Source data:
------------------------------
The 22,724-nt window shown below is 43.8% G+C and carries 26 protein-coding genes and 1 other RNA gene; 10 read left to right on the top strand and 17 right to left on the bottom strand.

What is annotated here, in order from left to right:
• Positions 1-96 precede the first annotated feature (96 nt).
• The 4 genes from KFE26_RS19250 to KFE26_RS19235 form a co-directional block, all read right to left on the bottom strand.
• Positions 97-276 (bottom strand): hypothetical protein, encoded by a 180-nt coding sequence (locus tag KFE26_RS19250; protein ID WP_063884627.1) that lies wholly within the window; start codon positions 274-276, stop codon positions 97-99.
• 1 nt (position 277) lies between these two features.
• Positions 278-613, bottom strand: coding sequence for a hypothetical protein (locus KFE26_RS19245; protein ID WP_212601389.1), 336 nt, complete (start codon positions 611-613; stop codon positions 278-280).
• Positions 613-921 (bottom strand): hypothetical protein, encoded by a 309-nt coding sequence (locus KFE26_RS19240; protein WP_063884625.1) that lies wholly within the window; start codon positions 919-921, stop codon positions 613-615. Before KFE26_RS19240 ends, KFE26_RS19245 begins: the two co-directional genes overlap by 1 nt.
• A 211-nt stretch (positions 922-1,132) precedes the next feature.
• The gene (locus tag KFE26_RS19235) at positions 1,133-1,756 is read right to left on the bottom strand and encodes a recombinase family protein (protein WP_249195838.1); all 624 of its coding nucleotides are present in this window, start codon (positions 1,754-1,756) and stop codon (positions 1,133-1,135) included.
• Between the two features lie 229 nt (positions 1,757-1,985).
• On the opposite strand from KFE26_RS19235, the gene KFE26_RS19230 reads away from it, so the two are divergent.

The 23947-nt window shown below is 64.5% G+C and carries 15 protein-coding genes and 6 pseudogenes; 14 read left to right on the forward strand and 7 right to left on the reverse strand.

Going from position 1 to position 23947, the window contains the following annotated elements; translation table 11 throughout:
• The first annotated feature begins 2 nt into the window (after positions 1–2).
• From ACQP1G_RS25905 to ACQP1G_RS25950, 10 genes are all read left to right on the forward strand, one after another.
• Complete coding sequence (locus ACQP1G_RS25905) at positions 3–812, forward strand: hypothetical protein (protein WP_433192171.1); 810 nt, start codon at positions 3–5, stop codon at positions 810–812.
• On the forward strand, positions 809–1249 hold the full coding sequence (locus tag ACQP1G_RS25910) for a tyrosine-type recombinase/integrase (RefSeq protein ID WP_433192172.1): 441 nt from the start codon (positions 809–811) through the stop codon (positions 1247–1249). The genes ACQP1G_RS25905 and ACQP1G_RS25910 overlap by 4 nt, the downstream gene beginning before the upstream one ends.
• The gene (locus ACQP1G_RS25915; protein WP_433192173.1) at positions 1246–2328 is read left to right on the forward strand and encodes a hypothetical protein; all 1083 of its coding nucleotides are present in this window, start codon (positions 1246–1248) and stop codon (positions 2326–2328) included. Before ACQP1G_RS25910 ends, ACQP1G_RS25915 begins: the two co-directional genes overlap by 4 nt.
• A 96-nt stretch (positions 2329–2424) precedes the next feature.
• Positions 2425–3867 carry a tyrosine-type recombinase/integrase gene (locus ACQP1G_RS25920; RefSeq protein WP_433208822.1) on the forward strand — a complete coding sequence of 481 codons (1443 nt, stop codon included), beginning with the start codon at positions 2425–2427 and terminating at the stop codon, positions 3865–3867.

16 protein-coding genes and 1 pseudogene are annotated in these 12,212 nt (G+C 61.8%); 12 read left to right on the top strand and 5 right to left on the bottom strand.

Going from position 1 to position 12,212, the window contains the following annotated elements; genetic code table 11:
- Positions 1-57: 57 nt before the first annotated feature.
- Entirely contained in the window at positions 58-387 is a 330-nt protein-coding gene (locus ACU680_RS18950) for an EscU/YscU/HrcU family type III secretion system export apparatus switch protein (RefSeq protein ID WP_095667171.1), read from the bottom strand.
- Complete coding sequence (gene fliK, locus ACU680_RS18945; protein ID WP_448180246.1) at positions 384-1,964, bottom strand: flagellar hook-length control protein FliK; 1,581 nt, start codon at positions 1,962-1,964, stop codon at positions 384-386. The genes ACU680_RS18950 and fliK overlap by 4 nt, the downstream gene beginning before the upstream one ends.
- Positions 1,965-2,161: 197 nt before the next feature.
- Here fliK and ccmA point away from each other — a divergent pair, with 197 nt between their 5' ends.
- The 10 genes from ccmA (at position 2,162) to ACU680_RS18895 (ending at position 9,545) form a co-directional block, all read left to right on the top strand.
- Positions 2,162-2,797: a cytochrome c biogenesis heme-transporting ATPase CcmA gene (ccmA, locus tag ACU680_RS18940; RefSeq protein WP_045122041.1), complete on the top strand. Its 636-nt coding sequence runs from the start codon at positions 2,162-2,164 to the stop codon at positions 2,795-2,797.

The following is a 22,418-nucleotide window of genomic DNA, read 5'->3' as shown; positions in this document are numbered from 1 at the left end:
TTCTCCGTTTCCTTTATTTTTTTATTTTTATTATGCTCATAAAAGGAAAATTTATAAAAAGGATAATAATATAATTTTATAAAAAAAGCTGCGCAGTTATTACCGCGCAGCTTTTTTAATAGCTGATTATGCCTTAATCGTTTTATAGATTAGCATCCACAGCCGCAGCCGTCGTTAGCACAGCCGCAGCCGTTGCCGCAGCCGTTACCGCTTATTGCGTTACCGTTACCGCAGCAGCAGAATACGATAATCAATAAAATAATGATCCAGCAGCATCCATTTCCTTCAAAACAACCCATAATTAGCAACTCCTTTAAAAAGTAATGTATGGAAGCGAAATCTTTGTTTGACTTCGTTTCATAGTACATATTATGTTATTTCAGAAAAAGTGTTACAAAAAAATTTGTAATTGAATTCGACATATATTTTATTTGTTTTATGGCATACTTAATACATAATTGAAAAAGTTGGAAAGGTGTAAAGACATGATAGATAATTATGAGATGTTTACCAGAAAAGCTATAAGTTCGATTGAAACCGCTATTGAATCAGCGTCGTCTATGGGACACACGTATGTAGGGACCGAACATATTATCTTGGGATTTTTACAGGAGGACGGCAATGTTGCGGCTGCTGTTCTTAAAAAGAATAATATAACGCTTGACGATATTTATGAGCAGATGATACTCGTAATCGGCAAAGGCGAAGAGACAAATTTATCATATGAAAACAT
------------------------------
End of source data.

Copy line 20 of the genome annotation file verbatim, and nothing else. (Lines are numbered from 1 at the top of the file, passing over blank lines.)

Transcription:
• A 96-nt stretch (positions 2329–2424) precedes the next feature.